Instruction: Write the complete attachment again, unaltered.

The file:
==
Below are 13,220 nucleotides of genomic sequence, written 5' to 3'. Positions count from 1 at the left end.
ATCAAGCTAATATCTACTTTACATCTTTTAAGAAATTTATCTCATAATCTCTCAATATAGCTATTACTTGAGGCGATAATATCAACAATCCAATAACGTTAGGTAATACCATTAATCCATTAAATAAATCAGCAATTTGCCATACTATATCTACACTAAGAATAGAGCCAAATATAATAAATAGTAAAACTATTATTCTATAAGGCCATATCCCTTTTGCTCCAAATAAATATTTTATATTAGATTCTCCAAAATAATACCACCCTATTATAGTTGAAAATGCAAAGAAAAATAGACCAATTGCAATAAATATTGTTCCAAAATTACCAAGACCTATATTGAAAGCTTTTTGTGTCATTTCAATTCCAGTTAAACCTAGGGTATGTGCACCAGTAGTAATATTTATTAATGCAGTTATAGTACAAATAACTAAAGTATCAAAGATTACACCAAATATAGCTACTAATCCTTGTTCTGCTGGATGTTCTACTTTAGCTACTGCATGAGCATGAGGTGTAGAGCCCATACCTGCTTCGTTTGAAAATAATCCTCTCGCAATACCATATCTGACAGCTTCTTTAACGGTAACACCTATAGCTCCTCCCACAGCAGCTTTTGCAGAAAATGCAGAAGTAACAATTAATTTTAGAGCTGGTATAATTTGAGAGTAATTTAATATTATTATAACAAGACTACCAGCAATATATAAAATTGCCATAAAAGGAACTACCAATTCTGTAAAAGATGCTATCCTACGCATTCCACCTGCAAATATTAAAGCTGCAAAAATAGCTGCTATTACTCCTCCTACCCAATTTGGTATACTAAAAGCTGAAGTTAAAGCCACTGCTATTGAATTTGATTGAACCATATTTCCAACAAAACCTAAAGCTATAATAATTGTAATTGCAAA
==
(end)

Below are 13,220 nucleotides of genomic sequence, written 5' to 3'. Positions count from 1 at the left end.
ATCAAGCTAATATCTACTTTACATCTTTTAAGAAATTTATCTCATAATCTCTCAATATAGCTATTACTTGAGGCGATAATATCAACAATCCAATAACGTTAGGTAATACCATTAATCCATTAAATAAATCAGCAATTTGCCATACTATATCTACACTAAGAATAGAGCCAAATATAATAAATAGTAAAACTATTATTCTATAAGGCCATATCCCTTTTGCTCCAAATAAATATTTTATATTAGATTCTCCAAAATAATACCACCCTATTATAGTTGAAAATGCAAAGAAAAATAGACCAATTGCAATAAATATTGTTCCAAAATTACCAAGACCTATATTGAAAGCTTTTTGTGTCATTTCAATTCCAGTTAAACCTAGGGTATGTGCACCAGTAGTAATATTTATTAATGCAGTTATAGTACAAATAACTAAAGTATCAAAGATTACACCAAATATAGCTACTAATCCTTGTTCTGCTGGATGTTCTACTTTAGCTACTGCATGAGCATGAGGTGTAGAGCCCATACCTGCTTCGTTTGAAAATAATCCTCTCGCAATACCATATCTGACAGCTTCTTTAACGGTAACACCTATAGCTCCTCCCACAGCAGCTTTTGCAGAAAATGCAGAAGTAACAATTAATTTTAGAGCTGGTATAATTTGAGAGTAATTTAATATTATTATAACAAGACTACCAGCAATATATAAAATTGCCATAAAAGGAACTACCAATTCTGTAAAAGATGCTATCCTACGCATTCCACCTGCAAATATTAAAGCTGCAAAAATAGCTGCTATTACTCCTCCTACCCAATTTGGTATACTAAAAGCTGAAGTTAAAGCCACTGCTATTGAATTTGATTGAACCATATTTCCAACAAAACCTAAAGCTATAATAATTGTAATTGCAAA